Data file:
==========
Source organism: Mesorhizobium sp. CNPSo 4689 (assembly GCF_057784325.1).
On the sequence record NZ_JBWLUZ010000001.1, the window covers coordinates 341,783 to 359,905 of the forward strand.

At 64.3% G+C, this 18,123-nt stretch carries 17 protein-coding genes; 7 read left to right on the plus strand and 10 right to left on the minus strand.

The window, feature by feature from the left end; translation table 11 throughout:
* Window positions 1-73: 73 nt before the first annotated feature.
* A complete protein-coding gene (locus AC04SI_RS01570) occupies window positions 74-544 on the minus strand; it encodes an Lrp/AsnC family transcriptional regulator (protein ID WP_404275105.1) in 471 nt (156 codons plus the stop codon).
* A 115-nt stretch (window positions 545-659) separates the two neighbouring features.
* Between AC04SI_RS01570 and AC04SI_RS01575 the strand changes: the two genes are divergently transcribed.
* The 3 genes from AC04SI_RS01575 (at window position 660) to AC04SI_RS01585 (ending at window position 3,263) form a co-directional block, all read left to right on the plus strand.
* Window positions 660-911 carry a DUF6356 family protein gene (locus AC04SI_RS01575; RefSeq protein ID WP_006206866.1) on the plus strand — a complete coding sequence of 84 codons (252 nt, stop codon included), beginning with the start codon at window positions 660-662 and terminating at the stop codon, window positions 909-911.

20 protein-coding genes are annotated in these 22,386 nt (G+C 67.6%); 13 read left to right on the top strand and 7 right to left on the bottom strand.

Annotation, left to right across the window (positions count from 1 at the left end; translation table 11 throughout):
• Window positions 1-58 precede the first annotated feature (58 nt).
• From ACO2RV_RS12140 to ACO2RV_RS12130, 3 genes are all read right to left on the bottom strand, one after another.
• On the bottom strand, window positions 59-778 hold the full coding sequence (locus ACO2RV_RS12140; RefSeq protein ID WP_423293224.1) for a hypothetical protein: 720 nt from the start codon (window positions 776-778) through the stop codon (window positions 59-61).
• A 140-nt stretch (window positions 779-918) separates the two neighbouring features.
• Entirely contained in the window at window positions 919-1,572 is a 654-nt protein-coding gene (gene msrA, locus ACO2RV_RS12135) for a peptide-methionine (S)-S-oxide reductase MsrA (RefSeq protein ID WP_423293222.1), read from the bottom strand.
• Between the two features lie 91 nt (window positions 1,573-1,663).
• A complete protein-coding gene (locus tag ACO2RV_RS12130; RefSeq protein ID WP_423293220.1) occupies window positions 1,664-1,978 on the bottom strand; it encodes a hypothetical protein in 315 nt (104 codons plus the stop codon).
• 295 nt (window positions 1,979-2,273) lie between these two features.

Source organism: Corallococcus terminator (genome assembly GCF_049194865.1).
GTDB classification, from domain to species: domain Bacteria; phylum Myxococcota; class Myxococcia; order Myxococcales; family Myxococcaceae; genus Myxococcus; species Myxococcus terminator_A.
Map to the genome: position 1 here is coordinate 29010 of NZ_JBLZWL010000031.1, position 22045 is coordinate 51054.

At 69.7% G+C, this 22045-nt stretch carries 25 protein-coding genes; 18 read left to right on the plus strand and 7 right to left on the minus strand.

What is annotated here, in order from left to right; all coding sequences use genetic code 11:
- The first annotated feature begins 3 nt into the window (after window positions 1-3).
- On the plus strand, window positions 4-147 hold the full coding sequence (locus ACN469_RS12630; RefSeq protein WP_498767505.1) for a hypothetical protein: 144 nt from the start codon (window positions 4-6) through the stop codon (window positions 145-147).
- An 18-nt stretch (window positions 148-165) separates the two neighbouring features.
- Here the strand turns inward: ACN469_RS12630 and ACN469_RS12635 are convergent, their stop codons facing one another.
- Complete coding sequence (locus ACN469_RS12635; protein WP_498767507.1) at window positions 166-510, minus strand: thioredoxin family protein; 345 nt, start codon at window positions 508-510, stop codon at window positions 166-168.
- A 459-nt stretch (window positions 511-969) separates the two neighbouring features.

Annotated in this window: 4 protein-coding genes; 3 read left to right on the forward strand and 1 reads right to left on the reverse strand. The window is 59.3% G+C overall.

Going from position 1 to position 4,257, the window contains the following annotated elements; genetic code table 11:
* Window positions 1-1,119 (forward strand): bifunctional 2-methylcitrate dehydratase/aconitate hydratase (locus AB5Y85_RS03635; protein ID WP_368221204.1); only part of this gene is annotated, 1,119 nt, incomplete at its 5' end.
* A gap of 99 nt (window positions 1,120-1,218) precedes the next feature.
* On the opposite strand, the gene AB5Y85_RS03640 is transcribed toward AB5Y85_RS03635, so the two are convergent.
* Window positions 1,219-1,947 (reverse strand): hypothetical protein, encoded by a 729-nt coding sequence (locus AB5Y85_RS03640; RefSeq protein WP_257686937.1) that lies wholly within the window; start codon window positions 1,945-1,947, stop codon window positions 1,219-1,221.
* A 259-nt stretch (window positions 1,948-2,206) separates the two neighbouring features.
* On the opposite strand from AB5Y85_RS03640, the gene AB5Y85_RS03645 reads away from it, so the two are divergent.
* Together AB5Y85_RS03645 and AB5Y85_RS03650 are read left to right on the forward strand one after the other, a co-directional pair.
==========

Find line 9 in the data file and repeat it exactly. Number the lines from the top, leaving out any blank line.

* The 3 genes from AC04SI_RS01575 (at window position 660) to AC04SI_RS01585 (ending at window position 3,263) form a co-directional block, all read left to right on the plus strand.